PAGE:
When did the Web start?

The BBC has quite an interesting article about How the internet transformed business — not in great detail, I find it interesting because it named so many of the "big" Web businesses that existed when I got on the 'Net in 1996, many of which are still with us in one form or another … Netscape, AOL, Cisco.

It suddenly struck me that I didn't actually know when the Web started. That is, I knew that the World Wide Web is an application running on the Internet (see Internet.com's Webopedia: The Difference Between the Internet and the World Wide Web). And I'd known someone who was participating in bulletin boards in 1983. But the exact date when the Web was written; this I didn't know.

From Tim Berners Lee's page at W3.org:

A graduate of Oxford University, England, Tim now holds the 3Com Founders chair at the Laboratory for Computer Science and Artificial Intelligence Lab (CSAIL)at the Massachusetts Institute of Technology (MIT). He directs the World Wide Web Consortium, an open forum of companies and organizations with the mission to lead the Web to its full potential.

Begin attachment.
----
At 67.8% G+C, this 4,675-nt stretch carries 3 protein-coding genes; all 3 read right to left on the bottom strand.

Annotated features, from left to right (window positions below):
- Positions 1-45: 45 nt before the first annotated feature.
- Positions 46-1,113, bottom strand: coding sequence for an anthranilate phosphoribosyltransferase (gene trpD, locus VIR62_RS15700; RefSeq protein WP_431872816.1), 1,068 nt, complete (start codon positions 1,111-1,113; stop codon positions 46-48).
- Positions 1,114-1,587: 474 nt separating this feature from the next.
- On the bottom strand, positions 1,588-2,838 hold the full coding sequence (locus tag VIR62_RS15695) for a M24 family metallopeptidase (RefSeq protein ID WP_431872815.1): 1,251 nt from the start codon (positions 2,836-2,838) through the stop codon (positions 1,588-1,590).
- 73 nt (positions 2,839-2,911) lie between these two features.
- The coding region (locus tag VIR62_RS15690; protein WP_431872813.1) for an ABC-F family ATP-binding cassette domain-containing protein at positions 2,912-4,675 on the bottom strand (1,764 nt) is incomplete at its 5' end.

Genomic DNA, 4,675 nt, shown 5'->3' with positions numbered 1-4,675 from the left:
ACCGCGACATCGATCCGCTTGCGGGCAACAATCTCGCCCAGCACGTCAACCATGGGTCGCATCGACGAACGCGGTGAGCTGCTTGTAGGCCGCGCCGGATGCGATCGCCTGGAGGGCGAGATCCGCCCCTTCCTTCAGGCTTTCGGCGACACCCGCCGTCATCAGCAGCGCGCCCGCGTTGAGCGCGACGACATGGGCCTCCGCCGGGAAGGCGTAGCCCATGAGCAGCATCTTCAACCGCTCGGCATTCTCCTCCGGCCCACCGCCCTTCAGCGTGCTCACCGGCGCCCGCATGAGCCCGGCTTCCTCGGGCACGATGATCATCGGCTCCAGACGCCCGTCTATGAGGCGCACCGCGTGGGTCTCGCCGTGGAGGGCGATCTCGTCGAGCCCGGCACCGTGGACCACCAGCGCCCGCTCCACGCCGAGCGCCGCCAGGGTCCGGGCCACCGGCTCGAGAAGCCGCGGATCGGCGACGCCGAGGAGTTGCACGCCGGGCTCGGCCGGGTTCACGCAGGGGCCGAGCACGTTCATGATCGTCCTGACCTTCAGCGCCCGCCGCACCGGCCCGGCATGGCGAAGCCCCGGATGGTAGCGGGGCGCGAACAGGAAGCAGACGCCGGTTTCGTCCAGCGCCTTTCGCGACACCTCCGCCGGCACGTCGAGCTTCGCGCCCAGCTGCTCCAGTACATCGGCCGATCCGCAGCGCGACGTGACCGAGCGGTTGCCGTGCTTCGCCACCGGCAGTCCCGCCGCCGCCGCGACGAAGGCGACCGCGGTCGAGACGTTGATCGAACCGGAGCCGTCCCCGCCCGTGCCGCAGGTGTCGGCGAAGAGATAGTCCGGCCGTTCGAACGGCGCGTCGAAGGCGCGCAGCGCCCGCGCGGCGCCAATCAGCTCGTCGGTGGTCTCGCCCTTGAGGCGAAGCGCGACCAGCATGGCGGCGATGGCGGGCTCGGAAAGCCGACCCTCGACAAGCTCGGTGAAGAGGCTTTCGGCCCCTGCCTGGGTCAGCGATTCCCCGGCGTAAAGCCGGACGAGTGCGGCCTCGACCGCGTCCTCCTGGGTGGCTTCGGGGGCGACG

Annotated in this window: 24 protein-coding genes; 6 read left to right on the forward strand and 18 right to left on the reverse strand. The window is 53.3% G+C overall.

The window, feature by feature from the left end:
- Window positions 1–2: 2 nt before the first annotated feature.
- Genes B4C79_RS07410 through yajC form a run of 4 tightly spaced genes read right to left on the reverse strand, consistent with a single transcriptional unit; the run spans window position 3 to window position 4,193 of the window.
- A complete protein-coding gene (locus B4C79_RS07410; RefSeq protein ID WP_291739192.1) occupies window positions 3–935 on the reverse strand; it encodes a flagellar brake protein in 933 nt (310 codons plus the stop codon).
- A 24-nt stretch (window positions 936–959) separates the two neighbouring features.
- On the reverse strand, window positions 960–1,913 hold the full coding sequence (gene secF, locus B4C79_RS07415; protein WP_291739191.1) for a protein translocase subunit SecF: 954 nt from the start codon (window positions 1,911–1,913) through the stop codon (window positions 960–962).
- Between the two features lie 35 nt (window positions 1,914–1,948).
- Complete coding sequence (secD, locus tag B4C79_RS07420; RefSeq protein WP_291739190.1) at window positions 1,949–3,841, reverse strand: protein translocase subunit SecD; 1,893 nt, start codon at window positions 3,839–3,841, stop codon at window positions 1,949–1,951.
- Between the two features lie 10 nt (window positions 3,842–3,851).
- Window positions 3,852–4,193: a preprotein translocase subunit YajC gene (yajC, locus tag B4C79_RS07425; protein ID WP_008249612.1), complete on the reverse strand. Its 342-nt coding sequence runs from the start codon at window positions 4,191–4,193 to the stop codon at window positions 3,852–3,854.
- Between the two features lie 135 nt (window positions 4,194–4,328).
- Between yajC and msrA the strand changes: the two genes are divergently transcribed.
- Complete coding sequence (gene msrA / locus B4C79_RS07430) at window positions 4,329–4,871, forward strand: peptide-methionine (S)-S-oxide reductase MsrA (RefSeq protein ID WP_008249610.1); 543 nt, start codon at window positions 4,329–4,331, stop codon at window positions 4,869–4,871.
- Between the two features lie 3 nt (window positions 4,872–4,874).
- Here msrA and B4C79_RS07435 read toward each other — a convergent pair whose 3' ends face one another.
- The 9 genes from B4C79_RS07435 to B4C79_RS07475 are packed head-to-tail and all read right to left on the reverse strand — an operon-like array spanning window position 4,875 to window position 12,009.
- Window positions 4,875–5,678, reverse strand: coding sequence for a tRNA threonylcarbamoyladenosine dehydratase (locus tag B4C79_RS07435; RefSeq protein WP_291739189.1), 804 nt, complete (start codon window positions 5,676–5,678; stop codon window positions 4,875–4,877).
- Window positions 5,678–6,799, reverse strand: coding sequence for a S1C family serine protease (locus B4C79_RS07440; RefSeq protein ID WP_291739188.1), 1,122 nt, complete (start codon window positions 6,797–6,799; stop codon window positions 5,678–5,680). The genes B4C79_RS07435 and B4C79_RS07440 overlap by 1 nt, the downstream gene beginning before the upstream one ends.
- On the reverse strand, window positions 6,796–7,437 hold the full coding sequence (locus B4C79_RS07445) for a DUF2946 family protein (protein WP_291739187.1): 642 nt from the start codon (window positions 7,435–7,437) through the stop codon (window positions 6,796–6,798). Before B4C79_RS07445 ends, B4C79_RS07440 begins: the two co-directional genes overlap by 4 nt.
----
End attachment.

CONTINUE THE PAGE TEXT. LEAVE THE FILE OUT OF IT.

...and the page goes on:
With a background of system design in real-time communications and text processing software development, in 1989 he invented the World Wide Web, an internet-based hypermedia initiative for global information sharing. While working at CERN, the European Particle Physics Laboratory. He wrote the first web client (browser-editor) and server in 1990.

And there you have it. Old news for some, but now part of my data repository here at developedtraffic.com.

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